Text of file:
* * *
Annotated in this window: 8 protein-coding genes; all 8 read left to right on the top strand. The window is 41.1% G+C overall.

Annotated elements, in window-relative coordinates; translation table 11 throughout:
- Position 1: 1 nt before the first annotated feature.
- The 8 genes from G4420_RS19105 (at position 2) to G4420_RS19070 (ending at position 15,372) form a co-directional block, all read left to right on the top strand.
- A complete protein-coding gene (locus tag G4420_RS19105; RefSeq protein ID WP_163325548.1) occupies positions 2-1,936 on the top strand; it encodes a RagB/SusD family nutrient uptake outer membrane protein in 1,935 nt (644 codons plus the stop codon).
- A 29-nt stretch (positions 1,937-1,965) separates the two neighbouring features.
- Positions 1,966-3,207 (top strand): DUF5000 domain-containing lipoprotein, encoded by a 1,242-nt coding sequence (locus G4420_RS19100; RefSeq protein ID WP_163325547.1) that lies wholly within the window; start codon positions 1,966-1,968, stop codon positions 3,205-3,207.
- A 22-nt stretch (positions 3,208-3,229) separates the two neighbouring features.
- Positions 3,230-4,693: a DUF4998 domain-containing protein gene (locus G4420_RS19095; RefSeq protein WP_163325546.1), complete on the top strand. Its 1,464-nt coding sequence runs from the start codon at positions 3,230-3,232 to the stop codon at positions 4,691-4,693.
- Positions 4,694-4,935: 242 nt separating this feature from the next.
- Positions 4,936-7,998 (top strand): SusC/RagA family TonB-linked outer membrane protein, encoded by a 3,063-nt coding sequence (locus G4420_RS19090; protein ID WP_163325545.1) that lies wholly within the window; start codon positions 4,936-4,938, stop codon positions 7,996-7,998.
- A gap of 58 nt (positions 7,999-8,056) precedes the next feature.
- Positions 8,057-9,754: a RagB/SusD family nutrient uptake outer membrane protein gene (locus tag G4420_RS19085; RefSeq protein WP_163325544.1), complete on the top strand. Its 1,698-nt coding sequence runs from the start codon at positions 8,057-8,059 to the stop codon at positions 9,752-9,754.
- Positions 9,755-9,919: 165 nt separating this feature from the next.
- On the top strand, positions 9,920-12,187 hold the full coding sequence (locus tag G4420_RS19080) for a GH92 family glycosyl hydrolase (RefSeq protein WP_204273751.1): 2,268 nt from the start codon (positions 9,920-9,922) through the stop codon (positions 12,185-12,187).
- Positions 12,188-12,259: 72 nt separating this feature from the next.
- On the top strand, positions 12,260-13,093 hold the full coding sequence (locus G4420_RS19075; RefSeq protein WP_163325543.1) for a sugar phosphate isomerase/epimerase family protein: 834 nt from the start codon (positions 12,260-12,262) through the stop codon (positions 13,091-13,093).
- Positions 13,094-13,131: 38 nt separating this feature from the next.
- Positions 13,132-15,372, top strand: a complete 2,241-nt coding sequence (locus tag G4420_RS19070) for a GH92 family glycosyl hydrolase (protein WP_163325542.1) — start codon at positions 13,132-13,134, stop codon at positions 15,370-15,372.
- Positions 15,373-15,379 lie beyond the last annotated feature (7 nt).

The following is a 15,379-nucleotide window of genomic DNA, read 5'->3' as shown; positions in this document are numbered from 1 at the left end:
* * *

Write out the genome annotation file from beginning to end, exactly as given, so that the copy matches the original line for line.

Annotated in this window: 8 protein-coding genes; all 8 read left to right on the top strand. The window is 41.1% G+C overall.

Annotated elements, in window-relative coordinates; translation table 11 throughout:
- Position 1: 1 nt before the first annotated feature.
- The 8 genes from G4420_RS19105 (at position 2) to G4420_RS19070 (ending at position 15,372) form a co-directional block, all read left to right on the top strand.
- A complete protein-coding gene (locus tag G4420_RS19105; RefSeq protein ID WP_163325548.1) occupies positions 2-1,936 on the top strand; it encodes a RagB/SusD family nutrient uptake outer membrane protein in 1,935 nt (644 codons plus the stop codon).
- A 29-nt stretch (positions 1,937-1,965) separates the two neighbouring features.
- Positions 1,966-3,207 (top strand): DUF5000 domain-containing lipoprotein, encoded by a 1,242-nt coding sequence (locus G4420_RS19100; RefSeq protein ID WP_163325547.1) that lies wholly within the window; start codon positions 1,966-1,968, stop codon positions 3,205-3,207.
- A 22-nt stretch (positions 3,208-3,229) separates the two neighbouring features.
- Positions 3,230-4,693: a DUF4998 domain-containing protein gene (locus G4420_RS19095; RefSeq protein WP_163325546.1), complete on the top strand. Its 1,464-nt coding sequence runs from the start codon at positions 3,230-3,232 to the stop codon at positions 4,691-4,693.
- Positions 4,694-4,935: 242 nt separating this feature from the next.
- Positions 4,936-7,998 (top strand): SusC/RagA family TonB-linked outer membrane protein, encoded by a 3,063-nt coding sequence (locus G4420_RS19090; protein ID WP_163325545.1) that lies wholly within the window; start codon positions 4,936-4,938, stop codon positions 7,996-7,998.
- A gap of 58 nt (positions 7,999-8,056) precedes the next feature.
- Positions 8,057-9,754: a RagB/SusD family nutrient uptake outer membrane protein gene (locus tag G4420_RS19085; RefSeq protein WP_163325544.1), complete on the top strand. Its 1,698-nt coding sequence runs from the start codon at positions 8,057-8,059 to the stop codon at positions 9,752-9,754.
- Positions 9,755-9,919: 165 nt separating this feature from the next.
- On the top strand, positions 9,920-12,187 hold the full coding sequence (locus tag G4420_RS19080) for a GH92 family glycosyl hydrolase (RefSeq protein WP_204273751.1): 2,268 nt from the start codon (positions 9,920-9,922) through the stop codon (positions 12,185-12,187).
- Positions 12,188-12,259: 72 nt separating this feature from the next.
- On the top strand, positions 12,260-13,093 hold the full coding sequence (locus G4420_RS19075; RefSeq protein WP_163325543.1) for a sugar phosphate isomerase/epimerase family protein: 834 nt from the start codon (positions 12,260-12,262) through the stop codon (positions 13,091-13,093).
- Positions 13,094-13,131: 38 nt separating this feature from the next.
- Positions 13,132-15,372, top strand: a complete 2,241-nt coding sequence (locus tag G4420_RS19070) for a GH92 family glycosyl hydrolase (protein WP_163325542.1) — start codon at positions 13,132-13,134, stop codon at positions 15,370-15,372.
- Positions 15,373-15,379 lie beyond the last annotated feature (7 nt).

The following is a 15,379-nucleotide window of genomic DNA, read 5'->3' as shown; positions in this document are numbered from 1 at the left end: